On Tuesday October 13, a terrorist employed with Israeli phone company Bezeq rammed a company car into a Jerusalem bus stop, then got out and began stabbing the people he had wounded.

Matan Choucroun was driving nearby and jumped out of his car, grabbing pepper spray and a selfie stick.

“I saw the terrorist had fallen to the ground and a civilian was aiming his gun at him. I said shoot, shoot, but when the terrorist started getting up, I sprayed him and hit him over the head with the stick,” he told Israeli news site NRG.

In a third incident on Tuesday, in the central Israeli town of Ra’anana, a 22-year-old resident of East Jerusalem came to a bus stop on the city’s main street and started stabbing a man waiting for the bus.

“I heard someone screaming, ‘He’s dead, someone’s killing him!’” Mickey Ruhani, who owns a real-estate office nearby told NRG. Ruhani grabbed his umbrella, ran over to the terrorist, and managed to knock the knife out of his hand. As he fought with the terrorist, two more passersby ran over and together they wrestled him to the ground. The victim, a 32-year-old man, was stabbed in his upper body and doctors defined his condition as light.

All three men have been hailed as heroes on Israeli social media, and jokes about citizens using unconventional and surprising methods to fend off attackers are making the rounds, partially in effort to relieve tensions at a time when attacks are so frequent that many Jerusalem residents are afraid to leave their houses.

“Now that’s what we call Selfie-defense,” one person wrote of Choucroun’s actions.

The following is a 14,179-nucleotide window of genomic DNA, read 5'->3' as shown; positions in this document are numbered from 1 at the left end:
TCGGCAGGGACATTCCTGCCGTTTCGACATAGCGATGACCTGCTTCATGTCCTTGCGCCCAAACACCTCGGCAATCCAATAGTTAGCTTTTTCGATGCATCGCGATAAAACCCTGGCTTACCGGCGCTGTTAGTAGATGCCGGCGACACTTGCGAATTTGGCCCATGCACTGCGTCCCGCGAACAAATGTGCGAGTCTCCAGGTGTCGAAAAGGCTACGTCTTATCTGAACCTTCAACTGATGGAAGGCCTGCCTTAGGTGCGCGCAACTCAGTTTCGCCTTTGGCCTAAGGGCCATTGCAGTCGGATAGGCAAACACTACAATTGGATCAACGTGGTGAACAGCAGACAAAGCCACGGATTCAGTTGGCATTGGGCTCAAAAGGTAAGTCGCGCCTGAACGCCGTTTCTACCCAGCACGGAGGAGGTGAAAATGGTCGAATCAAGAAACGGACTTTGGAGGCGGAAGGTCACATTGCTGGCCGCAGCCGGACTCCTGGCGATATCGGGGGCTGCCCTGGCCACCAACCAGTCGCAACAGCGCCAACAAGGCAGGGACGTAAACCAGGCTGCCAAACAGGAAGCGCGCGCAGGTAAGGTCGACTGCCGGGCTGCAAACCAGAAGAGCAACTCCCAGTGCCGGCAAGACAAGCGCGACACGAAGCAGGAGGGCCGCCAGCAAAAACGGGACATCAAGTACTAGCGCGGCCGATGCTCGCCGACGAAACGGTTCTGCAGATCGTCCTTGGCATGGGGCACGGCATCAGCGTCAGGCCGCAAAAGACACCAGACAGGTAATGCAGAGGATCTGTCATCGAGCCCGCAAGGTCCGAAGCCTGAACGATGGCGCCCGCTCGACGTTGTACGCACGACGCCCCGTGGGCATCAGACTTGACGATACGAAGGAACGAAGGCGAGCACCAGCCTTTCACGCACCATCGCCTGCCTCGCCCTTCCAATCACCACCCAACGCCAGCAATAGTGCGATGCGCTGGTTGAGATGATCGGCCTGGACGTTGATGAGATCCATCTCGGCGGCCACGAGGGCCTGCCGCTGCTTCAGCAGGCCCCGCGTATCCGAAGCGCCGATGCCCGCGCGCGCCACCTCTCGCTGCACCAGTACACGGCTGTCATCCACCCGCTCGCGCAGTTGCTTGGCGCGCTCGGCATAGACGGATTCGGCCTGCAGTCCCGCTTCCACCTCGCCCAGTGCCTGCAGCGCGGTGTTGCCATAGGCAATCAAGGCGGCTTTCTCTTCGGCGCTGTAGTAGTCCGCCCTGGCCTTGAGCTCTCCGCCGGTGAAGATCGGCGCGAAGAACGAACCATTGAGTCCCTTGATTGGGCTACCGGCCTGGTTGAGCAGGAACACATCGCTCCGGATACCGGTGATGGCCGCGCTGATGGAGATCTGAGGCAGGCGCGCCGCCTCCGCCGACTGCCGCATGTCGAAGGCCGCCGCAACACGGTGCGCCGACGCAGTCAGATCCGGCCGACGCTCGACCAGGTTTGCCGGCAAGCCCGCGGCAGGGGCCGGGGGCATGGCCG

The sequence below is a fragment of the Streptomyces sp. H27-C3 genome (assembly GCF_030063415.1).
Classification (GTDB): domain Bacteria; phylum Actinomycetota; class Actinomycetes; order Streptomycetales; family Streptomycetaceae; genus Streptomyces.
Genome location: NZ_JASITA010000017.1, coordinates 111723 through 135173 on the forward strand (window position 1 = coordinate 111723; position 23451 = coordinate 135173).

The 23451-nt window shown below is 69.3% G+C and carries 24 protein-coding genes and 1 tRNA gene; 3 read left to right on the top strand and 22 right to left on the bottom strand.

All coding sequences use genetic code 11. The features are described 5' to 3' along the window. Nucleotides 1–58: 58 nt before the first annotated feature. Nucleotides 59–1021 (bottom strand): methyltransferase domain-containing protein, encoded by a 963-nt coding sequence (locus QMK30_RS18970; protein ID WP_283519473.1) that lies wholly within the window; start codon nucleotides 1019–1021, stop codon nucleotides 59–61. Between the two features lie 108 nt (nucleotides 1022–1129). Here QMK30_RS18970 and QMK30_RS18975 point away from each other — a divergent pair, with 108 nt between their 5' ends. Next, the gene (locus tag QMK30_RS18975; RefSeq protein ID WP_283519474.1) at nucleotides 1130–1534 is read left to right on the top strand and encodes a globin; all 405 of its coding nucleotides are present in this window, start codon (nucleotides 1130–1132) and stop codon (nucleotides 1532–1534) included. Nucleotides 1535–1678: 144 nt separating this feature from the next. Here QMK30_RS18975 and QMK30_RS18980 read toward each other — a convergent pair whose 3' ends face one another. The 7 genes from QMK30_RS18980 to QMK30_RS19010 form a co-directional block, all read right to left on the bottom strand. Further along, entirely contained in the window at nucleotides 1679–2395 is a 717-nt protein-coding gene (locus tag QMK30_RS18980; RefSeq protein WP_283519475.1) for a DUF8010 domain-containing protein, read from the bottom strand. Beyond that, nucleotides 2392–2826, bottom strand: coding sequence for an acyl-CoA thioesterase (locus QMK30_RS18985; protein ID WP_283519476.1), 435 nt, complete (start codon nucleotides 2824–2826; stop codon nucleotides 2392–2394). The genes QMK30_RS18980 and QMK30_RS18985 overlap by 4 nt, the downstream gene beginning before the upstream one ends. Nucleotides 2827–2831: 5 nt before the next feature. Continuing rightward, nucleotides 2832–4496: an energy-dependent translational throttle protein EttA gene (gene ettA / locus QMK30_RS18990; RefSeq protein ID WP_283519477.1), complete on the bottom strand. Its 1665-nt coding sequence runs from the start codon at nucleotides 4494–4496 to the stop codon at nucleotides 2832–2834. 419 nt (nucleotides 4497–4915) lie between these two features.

But the threat is serious, and not all self-defense implements are created equal.

Luc Schwab, a military self-defense trainer who lives in Netanya, told the Times of Israel that after reading on Facebook about people planning to carry knives for self-defense, he wanted to warn the public against it.

A woman arms herself with a rolling pin (Facebook)
A woman arms herself with a rolling pin (Facebook)

“In Israel, carrying a knife in the streets can get you up to five years in jail.”

The best weapon by far, said Schwab, is pepper spray.

“People sprayed with it have trouble walking, seeing and breathing for an hour afterward.”

He suggested also carrying a long umbrella, or better yet, a tactical baton.

If you can’t buy pepper spray, Schwab said, you can make your own with Tabasco sauce and other spicy oils and put it in a small spray bottle or container. If you ever have to use it, aim for the assailant’s eyes, nose and mouth.

Schwab said stun guns were not an ideal option as they require physical contact with the attacker. Some do make a frightening noise, but that may prove to be an insufficient deterrent.

By far, Schwab stressed, the best defense is to get away. Always be aware of your surroundings. If you’re cornered, drop to the ground on your back and kick the attacker with your legs. Better to be stabbed in the legs than the upper body.

Schwab offered a mnemonic of self-defense principles — DOCS: Distance (keep away from the aggressor); Obstacle (between the aggressor and yourself); Cover (to protect yourself from ammunition) and Surprise (to disrupt the aggressor’s action process).